Hard Labour for the HRs at Tankwa Karoo National Park
The Boland Honorary Rangers (HRs) adopted the little-known Tankwa-Karoo National Park early in 2007. The park is found in one of the most starkly beautiful areas in South Africa. To get there you take the road which winds from Ceres in a north-westerly direction to Calvinia.
The park came into being in the 1980’s and is at its best during the spring, when the normally arid sparcely-covered ground comes alive with plants and flowers of all imaginable hues. This area is also home to the Hoodia gordonii plant, better known for its slimming properties (and therefore heavily poached for the lucrative slimmer’s market).
After meetings with the park manager, Conrad Strauss and People and Conservation Officer, Letsie Coetzee, the HRs got to work on various projects to assist the park with certain projects. These include monitoring Hoodia gordonii plants by mapping and measuring individual plants (total to date : 1452), upgrading the existing farmhouse for use by HR teams and other SAN Parks and research personnel, and the removal of unsightly out-of-use telephone lines and poles through the park.
Various work teams visited the park throughout 2007 to get these projects underway, and much progress has been made. Tankwa-Karoo experiences great extremes in temperatures through the year, and even on a daily basis, so there is no way to predict what to expect when the team leaves the Cape Town area!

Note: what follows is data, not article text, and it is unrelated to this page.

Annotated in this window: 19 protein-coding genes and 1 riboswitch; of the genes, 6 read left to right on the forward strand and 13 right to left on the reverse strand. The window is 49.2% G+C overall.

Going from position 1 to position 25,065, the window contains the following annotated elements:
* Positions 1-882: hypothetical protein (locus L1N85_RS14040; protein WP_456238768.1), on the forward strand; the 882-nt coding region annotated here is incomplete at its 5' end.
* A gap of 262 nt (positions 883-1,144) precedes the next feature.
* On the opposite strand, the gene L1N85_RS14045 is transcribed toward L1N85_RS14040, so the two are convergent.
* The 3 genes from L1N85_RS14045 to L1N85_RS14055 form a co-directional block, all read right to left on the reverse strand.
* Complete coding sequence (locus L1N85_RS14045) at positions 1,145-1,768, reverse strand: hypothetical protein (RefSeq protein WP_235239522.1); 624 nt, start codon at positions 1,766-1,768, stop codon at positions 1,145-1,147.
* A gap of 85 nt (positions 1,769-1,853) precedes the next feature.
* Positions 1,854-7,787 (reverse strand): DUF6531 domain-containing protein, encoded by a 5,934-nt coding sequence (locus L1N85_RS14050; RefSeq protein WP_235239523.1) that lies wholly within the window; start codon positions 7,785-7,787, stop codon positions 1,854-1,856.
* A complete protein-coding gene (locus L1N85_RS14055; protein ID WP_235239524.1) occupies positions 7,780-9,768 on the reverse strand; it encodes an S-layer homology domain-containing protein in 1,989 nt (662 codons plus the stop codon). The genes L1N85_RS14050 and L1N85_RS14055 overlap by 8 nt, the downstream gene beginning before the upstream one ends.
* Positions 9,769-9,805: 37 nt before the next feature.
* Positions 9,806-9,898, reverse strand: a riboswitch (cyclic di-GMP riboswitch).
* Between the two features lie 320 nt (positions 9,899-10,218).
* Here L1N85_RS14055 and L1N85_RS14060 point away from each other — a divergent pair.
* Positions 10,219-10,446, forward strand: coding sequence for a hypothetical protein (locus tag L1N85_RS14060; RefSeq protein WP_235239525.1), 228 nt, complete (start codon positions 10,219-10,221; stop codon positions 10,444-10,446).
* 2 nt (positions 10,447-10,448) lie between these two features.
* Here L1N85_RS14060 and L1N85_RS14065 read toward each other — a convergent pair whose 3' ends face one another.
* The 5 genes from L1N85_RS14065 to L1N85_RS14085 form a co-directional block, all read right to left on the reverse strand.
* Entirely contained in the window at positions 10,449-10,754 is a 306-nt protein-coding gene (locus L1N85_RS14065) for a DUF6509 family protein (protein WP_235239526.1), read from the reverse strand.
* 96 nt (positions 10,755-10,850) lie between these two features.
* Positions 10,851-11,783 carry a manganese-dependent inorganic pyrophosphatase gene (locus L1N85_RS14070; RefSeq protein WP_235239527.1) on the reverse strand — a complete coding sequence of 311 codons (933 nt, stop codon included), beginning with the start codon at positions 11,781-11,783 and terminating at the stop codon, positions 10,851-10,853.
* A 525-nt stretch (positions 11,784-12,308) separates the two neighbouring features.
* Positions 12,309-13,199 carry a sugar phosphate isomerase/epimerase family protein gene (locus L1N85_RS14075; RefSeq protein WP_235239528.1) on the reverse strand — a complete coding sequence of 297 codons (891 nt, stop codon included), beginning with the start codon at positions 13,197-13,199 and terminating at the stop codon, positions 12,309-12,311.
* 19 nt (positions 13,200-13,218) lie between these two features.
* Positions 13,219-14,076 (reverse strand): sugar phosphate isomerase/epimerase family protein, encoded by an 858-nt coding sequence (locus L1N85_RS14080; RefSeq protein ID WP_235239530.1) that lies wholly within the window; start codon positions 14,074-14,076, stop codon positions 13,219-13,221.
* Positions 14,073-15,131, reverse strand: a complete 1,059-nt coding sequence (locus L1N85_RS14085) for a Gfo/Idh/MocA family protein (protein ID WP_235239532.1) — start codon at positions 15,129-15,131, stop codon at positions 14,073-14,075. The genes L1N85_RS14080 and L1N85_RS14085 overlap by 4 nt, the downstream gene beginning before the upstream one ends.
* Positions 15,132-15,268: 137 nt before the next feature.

For the Hoodia project in March the group was broken into teams of 2-3 HR’s and family members. The groups covered areas marked out by the park managers and noted every single Hoodia plant found. The teams had to note the exact locality (GPS coordiante) of each plant, measure its length and diameter, and then check the plant for features such as flowers (old and new), presence of insects/animals and damage etc.
"It must be noted that the majority of the HRs in Boland region are not originally from the Karoo – and therefore did not understand the importance of early starts in such areas" explains Jacqui Badenhorst of the Boland region; "we sweated until well past noon, and then took a well-earned lunch break under the few “oumansoutbos” found some kilometres hence!" The afternoon stint was hot and laboursome – a north-facing ridge with no vegetation besides the Hoodia. Says Jacqui " Most HRs braved the heat and wind though and the result of the day was a magnificent 1036 plants mapped and measured".
Three separate groups of HRs made their way back to the Tankwa again later in the year. In May the Hoodia project was resumed, but only 416 plants were monitored due to wet weather. The team that arrived in August were faced with roaring torrents in an otherwise small trickle from a river coming off the plateau, and plans to remove cable and poles were put on hold until the “dry” season. In November further work was done on the telephone line as well as upgrading of the farmhouse.
Work in this park is ongoing, and we encourage other HRs to make use of the facilities that are in place. This really is a very special area of our country – far and forgotten by many, but close to the hearts of those in the know.
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